It all started six years ago when a group of baseball-loving Detroiters decided to save, at the very least, the memory of Navin Field. Located in the Corktown neighborhood, Navin Field was home of the Detroit Tigers from 1912 through 1999. Despite being a Michigan Historic Site and on the National Register of Historic Places, the field was razed in 2009. The land was quickly overgrown and, as a result, the Navin Field Grounds Crew was founded. After repeatedly being chased off by the police, the NFGC eventually convinced the city to maintain the diamond on the site of the old stadium.

The NFGC is made up of volunteers and is funded completely out of the pockets of those volunteers. Even so, the crew has been out at the Navin Field diamond most Sundays for the last six years. Now they are taking on a new challenge, revitalizing the Hamtramck Stadium. As with Navin Field, the crew plans to roll out their personal lawn mowers and rakes, and get to work this spring.

The difference this time is that the NFGC won’t be alone its efforts. In January, the National Parks Service announced a $50,000 African American Civil Rights Grant for the redevelopment the stadium. Even before that, a new group, Friends of the Hamtramck Stadium, was making plans to raise funds this coming summer to repair the stadium’s grandstand. 

Built in 1930, the Hamtramck Stadium was home to the Detroit Stars and Detroit Wolves throughout the 1930s. The site of the 1930 Negro National League Championship Series, the stadium saw its share of famous baseball players, including Satchel Paige and Cool Papa Bell. The stadium was placed on the National Register of Historic Places in 2012. Currently, the stadium is in the configuration that was established in the 1970s. The main remaining structure, a large grandstand, has not been used since the 1990s.

Like Navin Field, the hope is to bring baseball back to the neighborhood. As originally built, the Hamtramck Stadium could hold upward of 8,000 spectators. Much of the grandstand is original, but over the years it has been reduced from its original size and is now able to hold about 1,500 spectators.

The stadium wouldn’t be the first in Hamtramck to be revitalized. Last year the Detroit City FC soccer team redeveloped the Keyworth Stadium, bringing another classic civic space back to life. In a time when nearly $2 billion is being spent in Detroit’s downtown to build the Little Caesars Arena and entertainment district, Detroiters are demonstrating what they really value with their lawn mowers and weekends.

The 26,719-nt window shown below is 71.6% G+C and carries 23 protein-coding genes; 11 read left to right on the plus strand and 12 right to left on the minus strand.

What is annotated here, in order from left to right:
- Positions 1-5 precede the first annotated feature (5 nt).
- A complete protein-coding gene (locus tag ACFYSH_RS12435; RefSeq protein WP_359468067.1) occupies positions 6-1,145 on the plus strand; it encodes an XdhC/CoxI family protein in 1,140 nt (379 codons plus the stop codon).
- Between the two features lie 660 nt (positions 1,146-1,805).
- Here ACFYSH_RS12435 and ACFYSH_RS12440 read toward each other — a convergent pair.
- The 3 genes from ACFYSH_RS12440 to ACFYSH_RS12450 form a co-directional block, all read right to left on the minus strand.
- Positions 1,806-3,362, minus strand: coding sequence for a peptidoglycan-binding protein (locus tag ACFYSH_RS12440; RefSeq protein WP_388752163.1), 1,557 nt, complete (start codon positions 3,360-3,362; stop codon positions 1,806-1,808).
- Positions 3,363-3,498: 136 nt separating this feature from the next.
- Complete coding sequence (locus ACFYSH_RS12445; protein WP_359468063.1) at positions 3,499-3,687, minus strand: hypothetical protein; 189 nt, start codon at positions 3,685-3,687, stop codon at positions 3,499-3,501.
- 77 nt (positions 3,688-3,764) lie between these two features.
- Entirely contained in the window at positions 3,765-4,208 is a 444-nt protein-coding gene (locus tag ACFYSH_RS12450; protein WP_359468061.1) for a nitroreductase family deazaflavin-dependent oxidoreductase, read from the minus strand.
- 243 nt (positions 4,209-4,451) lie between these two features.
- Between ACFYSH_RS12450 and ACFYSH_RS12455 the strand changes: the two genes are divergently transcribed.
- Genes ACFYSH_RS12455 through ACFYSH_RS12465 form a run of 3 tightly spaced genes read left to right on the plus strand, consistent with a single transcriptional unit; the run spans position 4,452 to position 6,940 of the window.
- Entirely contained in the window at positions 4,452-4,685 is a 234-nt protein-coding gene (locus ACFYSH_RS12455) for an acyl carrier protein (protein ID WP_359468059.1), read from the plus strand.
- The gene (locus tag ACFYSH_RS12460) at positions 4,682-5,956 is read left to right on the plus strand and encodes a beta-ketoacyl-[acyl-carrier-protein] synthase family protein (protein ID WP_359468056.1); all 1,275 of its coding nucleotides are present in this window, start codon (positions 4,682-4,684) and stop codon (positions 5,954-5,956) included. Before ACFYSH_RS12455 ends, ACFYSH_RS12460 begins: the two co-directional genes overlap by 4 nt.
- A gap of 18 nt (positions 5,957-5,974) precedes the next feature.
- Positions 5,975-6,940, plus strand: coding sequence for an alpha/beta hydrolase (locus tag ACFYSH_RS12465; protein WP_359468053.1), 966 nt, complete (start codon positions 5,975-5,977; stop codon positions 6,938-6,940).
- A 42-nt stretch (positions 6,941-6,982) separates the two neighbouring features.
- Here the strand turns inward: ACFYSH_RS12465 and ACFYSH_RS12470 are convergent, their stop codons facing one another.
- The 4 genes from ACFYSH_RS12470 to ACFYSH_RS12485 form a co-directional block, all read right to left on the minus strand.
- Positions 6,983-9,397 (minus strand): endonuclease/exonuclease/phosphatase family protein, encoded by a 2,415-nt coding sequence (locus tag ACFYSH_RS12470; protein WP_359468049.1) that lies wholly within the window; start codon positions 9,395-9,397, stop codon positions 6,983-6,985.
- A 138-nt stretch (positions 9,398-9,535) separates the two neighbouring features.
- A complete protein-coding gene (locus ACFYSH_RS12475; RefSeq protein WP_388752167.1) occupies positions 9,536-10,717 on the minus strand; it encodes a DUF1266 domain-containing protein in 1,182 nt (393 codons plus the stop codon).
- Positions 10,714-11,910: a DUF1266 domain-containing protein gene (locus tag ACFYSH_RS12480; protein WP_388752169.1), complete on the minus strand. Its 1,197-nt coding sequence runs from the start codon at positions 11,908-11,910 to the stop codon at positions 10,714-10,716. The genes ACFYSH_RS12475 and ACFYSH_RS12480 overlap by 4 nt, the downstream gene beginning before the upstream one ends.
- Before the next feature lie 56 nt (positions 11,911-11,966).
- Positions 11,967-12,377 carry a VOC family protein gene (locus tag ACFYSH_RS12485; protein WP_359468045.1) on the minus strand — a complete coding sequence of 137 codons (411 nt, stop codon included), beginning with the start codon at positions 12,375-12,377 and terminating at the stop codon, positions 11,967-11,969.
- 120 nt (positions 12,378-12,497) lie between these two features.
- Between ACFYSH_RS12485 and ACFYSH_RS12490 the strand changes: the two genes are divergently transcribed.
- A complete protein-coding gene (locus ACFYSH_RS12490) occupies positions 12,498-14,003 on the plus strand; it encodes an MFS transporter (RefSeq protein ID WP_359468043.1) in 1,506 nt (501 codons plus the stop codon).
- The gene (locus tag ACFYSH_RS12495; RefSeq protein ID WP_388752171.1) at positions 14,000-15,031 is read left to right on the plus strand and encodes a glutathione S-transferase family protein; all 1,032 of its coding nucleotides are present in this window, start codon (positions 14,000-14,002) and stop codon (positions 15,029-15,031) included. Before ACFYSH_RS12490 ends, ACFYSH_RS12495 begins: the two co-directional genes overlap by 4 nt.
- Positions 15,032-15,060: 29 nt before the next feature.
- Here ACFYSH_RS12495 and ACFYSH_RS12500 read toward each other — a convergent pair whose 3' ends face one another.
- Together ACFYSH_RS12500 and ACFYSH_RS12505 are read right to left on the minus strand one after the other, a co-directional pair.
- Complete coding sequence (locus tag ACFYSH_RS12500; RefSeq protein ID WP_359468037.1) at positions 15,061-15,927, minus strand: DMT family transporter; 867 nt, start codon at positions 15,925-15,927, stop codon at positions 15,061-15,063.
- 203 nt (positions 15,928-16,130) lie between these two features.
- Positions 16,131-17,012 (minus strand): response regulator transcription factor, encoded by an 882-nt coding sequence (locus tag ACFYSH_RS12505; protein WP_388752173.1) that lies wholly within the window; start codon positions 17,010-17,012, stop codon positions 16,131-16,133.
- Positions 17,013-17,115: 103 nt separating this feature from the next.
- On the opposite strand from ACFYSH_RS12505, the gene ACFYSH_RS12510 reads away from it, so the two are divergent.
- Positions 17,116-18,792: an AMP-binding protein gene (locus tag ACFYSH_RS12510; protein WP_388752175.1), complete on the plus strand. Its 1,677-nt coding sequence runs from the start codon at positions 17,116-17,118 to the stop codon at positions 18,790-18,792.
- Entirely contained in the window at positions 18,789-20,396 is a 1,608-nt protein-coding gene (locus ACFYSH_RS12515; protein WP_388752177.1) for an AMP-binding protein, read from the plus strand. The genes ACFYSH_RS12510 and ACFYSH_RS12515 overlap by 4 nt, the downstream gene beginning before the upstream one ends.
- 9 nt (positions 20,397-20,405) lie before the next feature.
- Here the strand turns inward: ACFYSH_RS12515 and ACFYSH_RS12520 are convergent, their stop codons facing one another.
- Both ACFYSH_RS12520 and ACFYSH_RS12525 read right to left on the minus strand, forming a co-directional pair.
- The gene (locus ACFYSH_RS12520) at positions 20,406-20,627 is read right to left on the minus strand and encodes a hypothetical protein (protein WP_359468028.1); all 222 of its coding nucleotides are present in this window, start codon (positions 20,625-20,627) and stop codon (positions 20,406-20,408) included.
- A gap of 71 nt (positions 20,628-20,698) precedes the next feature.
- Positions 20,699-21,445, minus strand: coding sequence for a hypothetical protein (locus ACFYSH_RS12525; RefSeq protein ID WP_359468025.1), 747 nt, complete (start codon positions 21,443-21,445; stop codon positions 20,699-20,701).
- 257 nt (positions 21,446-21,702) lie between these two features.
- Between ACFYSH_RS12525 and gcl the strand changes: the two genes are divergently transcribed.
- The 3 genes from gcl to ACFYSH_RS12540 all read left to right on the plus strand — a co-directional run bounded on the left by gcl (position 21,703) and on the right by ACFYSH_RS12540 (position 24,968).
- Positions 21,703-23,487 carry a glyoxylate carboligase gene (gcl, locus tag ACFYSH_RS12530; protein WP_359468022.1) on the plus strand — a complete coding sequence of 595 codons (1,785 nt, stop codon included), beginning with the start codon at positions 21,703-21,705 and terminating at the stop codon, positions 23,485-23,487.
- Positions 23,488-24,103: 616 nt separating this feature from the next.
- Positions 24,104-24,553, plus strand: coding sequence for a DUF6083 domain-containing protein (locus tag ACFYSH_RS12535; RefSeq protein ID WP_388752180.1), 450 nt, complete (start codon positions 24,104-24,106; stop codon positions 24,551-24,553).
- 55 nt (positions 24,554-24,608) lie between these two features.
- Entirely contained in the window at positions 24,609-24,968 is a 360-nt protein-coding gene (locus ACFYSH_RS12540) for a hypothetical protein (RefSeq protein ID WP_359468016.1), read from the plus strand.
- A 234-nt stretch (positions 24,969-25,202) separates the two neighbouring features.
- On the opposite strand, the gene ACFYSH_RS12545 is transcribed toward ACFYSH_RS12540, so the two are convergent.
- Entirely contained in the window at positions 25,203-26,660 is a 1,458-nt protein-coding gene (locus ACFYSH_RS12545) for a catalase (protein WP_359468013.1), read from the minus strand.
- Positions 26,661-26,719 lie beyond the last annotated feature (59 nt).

Placeholder Alt Text

New National Historic Landmarks in California celebrate Neutra and the civil rights movement

The National Parks Service (NPS) and United States Secretary of the Interior Sally Jewell announced the designation of 24 new National Historic Landmarks this week, ushering the department’s final set of designations under the secretary’s tenure. In a press release announcing the selections, Secretary Jewell focused on the cultural and historical diversity of the sites, stating, “These 24 new designations depict different threads of the American story that have been told through activism, architecture, music, and religious observance. Their designation ensures future generations have the ability to learn from the past as we preserve and protect the historic value of these properties and the more than 2,500 other landmarks nationwide.” The new monuments are drawn from a diversity of sites and range from antique works of infrastructure to noted architectural projects. Among the latter set of new monuments is The Neutra Studio and Residence (VDL Research House) in Los Angeles, where the architect Richard Neutra lived and practiced. The structure is a seminal work of International Style and midcentury modern architectural styles and was used by Neutra as a home office during the course of much of his career. The house was gifted to Cal Poly Pomona College of Environmental Design in 1990 by Richard Neutra's wife Dione and now plays host to cultural programming. Another of Neutra’s works—the Painted Desert Community Complex, headquarters for the Petrified Forest National Park in Apache County, Arizona—was also included in this year’s list. The project, designed by Neutra and Robert E. Alexander in the International Style, features broad, low-slung building masses punctuated by alternating expanses of curtain wall windows and masonry construction. The structure is designed around an interior, gallery-access courtyard and is attached to a Neutra-designed filling station. This year’s list also includes many sites of importance to civil rights movements and to indigenous cultures from across the country.   In the west, the Our Lady of Guadalupe Mission Chapel (McDonnell Hall) in San Jose, California played a vital role in the Mexican American civil rights movement as a place of worship for ethnic Mexican migrant farmworkers in the surrounding community. The building was used as the home for the Community Service Organization (CSO), a group whose work supported the ascendance of Chicano civil rights leader and organizer César Chávez during the 1950s and 1960s. According to the press release, “The work carried out at the chapel ultimately helped shape modern American Latino identity.” The NPS list also includes the settlement in the Walrus Islands Archeological District near Togiak, Alaska, one of the few remaining sites related to human occupation of the Bering Sea continental shelf. The settlement dates to an era of much lower sea levels when then Bering Sea existing as a land bridge between Asia and North America, roughly 6,000 years ago. According to the release, Round Island, one of seven islands in the archeological district, was populated by seafaring peoples who settled the area and practiced subsistence farming and hunting sites. A site known as 48GO305, or the “Hell Gap Paleoindian Site,” in Goshen County, Wyoming was also highlighted. The location is the site of “repeated occupations by nine Paleoindian cultural complexes in well-stratified deposits,” and also represents the only site that contains remains from “all of the cultural complexes known on the Plains spanning from between 13,000 and 8,500 years ago.” For a full list of sites, see the Department of the Interior website.